Standard Life’s GARS fund is under pressure: performance has waned and it is seeing outflows. Does this say something about the wider absolute return sector?
- The targeted absolute return sector has seen weakness in its standard-bearer
- The sector’s aggregate performance has been relatively weak compared to bullish stock and bond markets
- The sector has some gems, but investors need to look carefully
Standard Life’s GARS fund has become something of a bellwether for the targeted absolute return sector, but recent weak performance has seen investors pull money from the fund. The sector is already controversial and the problems at GARS may sap investor enthusiasm further.
Absolute return funds have had to contend with raging bull markets in stock and bond markets. This means the sector sits uncomfortably at the bottom of the league tables over five years. The average fund is up just 18.8%, compared to 70.3% for the UK All Companies fund is up 70.3% over five years (source: Trustnet to 28 August 2017) and 27.5% for the average strategic bond fund.
Of course, this is a bit disingenuous. Absolute return funds are there to help manage risk not simply to deliver punchy returns. They are supposed to give a smoother ride to investors, with less vulnerability to stock market highs and lows. The problem is, they haven’t totally done this either, with plenty of funds seeing meaningful drawdowns at various points.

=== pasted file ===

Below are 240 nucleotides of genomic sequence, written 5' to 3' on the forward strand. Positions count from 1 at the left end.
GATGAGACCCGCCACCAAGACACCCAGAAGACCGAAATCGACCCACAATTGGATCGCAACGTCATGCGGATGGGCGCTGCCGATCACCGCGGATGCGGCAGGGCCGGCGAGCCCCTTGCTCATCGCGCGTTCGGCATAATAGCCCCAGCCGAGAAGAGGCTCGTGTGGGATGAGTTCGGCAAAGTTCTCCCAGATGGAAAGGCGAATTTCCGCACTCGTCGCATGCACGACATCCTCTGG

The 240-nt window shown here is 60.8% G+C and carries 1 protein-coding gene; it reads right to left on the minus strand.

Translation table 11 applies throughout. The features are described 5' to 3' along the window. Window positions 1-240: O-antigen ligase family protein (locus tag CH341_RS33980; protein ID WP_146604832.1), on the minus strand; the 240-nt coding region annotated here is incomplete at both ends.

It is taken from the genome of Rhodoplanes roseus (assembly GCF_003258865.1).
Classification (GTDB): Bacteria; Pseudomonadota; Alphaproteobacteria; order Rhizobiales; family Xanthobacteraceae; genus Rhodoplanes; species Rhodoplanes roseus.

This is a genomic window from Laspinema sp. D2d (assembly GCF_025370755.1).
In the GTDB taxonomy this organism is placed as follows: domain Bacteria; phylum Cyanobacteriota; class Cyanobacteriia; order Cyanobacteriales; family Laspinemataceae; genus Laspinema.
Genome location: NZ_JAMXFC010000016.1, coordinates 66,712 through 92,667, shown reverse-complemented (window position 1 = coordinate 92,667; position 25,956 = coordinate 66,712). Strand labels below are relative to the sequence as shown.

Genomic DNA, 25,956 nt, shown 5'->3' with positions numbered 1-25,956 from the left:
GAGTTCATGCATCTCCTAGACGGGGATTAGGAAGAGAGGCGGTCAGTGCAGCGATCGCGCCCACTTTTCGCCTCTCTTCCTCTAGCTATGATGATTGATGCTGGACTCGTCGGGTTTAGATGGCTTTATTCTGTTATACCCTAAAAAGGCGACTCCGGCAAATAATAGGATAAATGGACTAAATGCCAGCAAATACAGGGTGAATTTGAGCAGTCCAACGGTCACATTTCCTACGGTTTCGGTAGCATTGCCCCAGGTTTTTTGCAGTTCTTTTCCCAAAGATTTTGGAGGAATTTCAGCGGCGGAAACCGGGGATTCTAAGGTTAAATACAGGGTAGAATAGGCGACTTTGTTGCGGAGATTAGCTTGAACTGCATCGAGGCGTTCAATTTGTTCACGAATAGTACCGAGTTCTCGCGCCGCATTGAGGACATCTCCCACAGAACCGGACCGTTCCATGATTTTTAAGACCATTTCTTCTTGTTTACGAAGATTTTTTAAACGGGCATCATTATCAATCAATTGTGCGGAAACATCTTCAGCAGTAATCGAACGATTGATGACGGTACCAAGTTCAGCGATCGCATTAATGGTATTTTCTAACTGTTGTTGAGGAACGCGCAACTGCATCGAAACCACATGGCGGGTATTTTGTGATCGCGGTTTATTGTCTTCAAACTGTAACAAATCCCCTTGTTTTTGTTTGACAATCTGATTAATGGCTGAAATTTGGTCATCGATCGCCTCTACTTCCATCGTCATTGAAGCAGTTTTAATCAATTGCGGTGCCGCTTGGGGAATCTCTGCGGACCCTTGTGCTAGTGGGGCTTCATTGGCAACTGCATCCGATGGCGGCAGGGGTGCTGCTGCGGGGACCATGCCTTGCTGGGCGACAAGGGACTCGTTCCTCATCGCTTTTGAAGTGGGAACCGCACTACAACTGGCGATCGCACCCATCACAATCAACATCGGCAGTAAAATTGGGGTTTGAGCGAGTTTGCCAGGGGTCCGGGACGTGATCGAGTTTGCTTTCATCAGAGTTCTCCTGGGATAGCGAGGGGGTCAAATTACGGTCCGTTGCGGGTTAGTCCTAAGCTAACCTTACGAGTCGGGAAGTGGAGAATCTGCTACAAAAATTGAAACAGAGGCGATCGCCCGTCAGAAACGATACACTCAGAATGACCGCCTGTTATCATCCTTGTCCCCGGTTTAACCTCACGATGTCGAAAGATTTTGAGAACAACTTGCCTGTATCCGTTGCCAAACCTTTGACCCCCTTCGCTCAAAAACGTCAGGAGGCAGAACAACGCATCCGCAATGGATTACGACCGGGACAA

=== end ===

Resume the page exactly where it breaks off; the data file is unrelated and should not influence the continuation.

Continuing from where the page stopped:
The Investment Association has been sufficiently concerned to put in monthly statistics for each fund in the sector, showing how many times each fund failed to deliver returns greater than zero (after charges) for rolling 12 month periods. 31 funds fail to hit the target at least half of the time.
This looks bad for the sector as a whole, but then there are plenty of funds doing relatively well, delivering as expected. Invesco Perpetual and Aviva – both teams are ex-GARS - have delivered on target. Among long-short funds, credit should go to the team on the BlackRock UK Absolute Alpha and the Jupiter Absolute Return fund under James Clunie.
Managers in the absolute return sector have lots of tools to target their ideas, but that’s only as good as the quality of ideas. It gives maximum exposure to active fund management. There are funds who do it really well, delivering a high alpha score, low maximum drawdown and low volatility, but investors need to tread carefully.